I asked her what she thought about how the black folks were shown in the film and the kids did not make a real connection between the cartoon and real life stereotypes. The response was something along the lines of, its a movie! Its not real dad! So, I don't know what it means.
My favorite part is the family dog checking out his tiger costume in the mirror. Only... It is not a mirror!

And then there is Woody Wood Pecker getting ready for winter. Always good for a grin!

Thursday, November 11, 2010

Winter has arrived and I know that because I got stuck

I was opening the field and I was playing around with the down pressure on the front coulters and not watching how close to what looked like was wet ground last year. I was also in 4th gear direct at just over idle coming out of a sharp corner and so when I hit the soft ground I stopped. And that was that...
The farmer brought out too small a 4wd tractor and that sealed my doom. I buried it to the axles, both the drill and the tractor. We had to lock the drill up, unhook the drill, pull it around sideways and then hook two tractors together to get it out of the mud. I did something like 23 acres today. Then, just after dark it started pouring, shortly after that the low seed alarms started going off. I got everything unplugged and planted out the rest of my drill load but I just came home.
Fellow I'm working for just got his brand new New Holland combine Repoed shortly before I got there to plant. Kind of depressing economic conditions here lately...
Strangely enough, the local Case-IH sales manager saw me from the road and stopped to talk briefly. Said he had nothing to sell me just wanted so say hello. I like him and he is a nice guy. I don't know if he understands that I am a lost cause. He told me they sold an Auto-steer GPS system to a local fellow for the tune of something like $35,000. Said they didn't have to use their drill markers any more. Didn't have the nerve to inquire further. Yikes! I guess I can stick with my ebay special non-auto steer system. You would have to do a lot of acres perfectly to pay for $35,000! But, wouldn't I feel like a BTO putting out my little RTK tripod. I wonder if you have to wear a white lab coat to make it work properly?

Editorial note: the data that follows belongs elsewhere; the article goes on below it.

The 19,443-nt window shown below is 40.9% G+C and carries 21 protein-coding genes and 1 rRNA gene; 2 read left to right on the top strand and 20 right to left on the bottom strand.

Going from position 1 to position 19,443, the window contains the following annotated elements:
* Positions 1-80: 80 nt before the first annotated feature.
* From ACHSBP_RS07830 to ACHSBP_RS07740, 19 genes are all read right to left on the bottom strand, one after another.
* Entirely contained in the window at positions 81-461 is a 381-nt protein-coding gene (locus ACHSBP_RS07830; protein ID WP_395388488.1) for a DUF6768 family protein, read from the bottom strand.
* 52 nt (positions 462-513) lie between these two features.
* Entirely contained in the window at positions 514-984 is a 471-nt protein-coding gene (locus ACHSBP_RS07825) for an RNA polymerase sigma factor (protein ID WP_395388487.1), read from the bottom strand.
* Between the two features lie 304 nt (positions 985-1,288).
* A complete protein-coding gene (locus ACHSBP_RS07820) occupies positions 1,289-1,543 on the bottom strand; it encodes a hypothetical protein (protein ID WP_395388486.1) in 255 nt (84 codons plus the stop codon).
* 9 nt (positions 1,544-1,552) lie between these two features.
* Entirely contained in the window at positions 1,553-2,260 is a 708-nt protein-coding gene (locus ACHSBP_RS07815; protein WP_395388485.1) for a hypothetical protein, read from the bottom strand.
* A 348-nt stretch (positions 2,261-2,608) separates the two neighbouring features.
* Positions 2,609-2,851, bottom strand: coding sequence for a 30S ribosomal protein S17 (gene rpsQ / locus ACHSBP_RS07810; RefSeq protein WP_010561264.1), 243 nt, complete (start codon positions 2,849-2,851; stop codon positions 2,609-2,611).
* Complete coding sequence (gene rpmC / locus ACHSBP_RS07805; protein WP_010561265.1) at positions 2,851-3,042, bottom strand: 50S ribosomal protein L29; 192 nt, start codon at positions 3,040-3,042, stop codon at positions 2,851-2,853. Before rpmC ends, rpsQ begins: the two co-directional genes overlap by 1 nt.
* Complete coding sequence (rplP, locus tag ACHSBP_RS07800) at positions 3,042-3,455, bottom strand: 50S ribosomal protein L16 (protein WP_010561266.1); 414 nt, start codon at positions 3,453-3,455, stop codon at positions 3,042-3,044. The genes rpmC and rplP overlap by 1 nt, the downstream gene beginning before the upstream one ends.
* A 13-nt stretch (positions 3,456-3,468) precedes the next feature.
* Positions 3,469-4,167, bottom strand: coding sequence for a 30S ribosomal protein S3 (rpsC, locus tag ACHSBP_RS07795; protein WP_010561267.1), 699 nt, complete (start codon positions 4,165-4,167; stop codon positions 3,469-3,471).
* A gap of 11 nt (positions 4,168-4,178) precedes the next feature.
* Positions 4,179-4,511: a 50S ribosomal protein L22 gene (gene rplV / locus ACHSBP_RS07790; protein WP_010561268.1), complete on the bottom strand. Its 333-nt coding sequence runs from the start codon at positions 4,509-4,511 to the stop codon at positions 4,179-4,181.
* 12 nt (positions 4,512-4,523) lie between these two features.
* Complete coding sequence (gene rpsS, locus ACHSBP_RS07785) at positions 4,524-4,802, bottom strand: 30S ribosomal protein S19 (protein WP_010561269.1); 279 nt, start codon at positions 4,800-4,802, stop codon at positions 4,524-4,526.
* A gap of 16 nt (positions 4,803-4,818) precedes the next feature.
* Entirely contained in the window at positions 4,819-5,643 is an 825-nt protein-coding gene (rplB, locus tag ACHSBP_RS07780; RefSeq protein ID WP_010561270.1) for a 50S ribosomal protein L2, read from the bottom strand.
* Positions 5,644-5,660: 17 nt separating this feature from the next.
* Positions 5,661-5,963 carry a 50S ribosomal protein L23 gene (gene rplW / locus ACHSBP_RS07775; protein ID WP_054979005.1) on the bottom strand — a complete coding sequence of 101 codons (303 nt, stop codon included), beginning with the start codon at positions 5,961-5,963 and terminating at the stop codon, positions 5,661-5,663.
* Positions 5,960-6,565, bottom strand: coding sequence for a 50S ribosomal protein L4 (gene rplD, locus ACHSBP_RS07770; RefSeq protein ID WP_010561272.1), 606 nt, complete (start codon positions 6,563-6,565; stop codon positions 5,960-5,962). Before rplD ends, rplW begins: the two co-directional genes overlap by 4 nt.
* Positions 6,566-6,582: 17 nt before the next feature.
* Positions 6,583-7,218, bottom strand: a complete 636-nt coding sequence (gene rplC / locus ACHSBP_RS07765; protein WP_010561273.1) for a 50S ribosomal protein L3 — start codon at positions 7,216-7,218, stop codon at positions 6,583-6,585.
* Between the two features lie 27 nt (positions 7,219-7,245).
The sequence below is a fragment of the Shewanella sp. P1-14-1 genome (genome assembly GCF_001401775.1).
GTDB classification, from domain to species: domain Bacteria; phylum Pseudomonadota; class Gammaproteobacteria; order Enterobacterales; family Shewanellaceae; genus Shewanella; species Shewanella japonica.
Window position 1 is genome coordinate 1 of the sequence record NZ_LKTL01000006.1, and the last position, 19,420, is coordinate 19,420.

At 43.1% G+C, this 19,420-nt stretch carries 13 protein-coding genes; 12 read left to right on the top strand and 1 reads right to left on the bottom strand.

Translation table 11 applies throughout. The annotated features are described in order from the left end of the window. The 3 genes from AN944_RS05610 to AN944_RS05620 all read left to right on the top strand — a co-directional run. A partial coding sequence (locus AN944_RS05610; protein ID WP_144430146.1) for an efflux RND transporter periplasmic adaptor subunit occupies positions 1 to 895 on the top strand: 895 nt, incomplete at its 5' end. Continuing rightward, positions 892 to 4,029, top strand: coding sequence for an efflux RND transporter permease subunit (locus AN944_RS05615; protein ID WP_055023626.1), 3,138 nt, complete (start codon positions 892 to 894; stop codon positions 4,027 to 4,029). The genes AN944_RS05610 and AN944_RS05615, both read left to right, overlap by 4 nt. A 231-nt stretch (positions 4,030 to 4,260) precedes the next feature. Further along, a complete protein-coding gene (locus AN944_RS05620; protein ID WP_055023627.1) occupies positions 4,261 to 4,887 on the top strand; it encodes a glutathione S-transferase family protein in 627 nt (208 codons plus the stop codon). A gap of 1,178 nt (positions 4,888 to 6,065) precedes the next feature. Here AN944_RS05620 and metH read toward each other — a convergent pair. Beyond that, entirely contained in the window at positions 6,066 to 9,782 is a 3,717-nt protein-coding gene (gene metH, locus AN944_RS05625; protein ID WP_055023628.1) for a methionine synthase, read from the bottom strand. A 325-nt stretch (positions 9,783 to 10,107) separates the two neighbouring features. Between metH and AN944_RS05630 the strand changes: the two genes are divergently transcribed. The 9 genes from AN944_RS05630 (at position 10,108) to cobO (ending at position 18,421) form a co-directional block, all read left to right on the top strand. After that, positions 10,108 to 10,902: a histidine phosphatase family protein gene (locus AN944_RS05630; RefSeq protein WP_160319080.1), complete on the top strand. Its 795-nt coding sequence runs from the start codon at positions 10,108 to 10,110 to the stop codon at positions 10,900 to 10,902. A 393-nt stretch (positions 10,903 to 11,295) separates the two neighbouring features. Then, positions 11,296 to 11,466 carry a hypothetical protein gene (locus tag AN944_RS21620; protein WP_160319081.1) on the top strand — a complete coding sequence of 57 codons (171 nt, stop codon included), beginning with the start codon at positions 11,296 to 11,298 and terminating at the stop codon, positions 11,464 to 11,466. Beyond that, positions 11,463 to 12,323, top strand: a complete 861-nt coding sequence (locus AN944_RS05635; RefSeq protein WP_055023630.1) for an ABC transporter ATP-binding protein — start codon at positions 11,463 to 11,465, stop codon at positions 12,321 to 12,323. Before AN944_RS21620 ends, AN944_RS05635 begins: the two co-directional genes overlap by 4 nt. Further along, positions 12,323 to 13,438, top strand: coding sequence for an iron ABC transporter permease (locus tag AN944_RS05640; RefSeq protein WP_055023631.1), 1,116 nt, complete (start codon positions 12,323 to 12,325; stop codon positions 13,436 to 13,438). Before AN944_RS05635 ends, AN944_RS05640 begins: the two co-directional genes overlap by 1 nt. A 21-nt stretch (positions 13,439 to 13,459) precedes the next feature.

Although, spending $1,200 on a new helix antenna doesn't seem so much in comparison to $35,000! On second thought, $1,200 is still $1,980 more that I have. (Thanks to a generous contribution I now have $20 in my paypal account.)
I asked him to check if they made an autosteer valve for my 1984 White. (They don't-and they will laugh if you ask)

Wednesday, November 10, 2010

It was all just random...

The farmers on NAT were talking about their GPS guidance suddenly not working.... Click here!
And then there was the missile streaking through the sky! Click here...
No connection I am sure...
It was just a weather ballon, or a problem with electrical wiring, or a jet on the horizon, or we just imagined it all... Not a big deal...
Perhaps we will have another fake terrorist attack to take our minds off it....
Oh, wait that isn't needed. Miley Cyrus showed side boob! And Taylor Swift didn't and the chick with two black eyes that is only 17 flashed someone at a nightclub. (I get the entertainment news every morning when I start up Safari webbrowser...)

Monday, November 8, 2010

Monday morning and it looks like work...

I think I am about to become quite busy again. So here are some tidbits and some links and food for thought.
1. My brother sent me this link to the Whizbang guy. Apple cider maker. I want to make slightly hard cider cause I love the taste.

2. Interesting blog I found from the wizbang guy's blog (click here to go to it or find it in my blogs I'm following side bar. Agarian society or something like that.

3. I've been checking my blog statistics. People keep finding the Lazy Farmer by doing a search for drag chains for planting soybeans. The drag chains are really simple.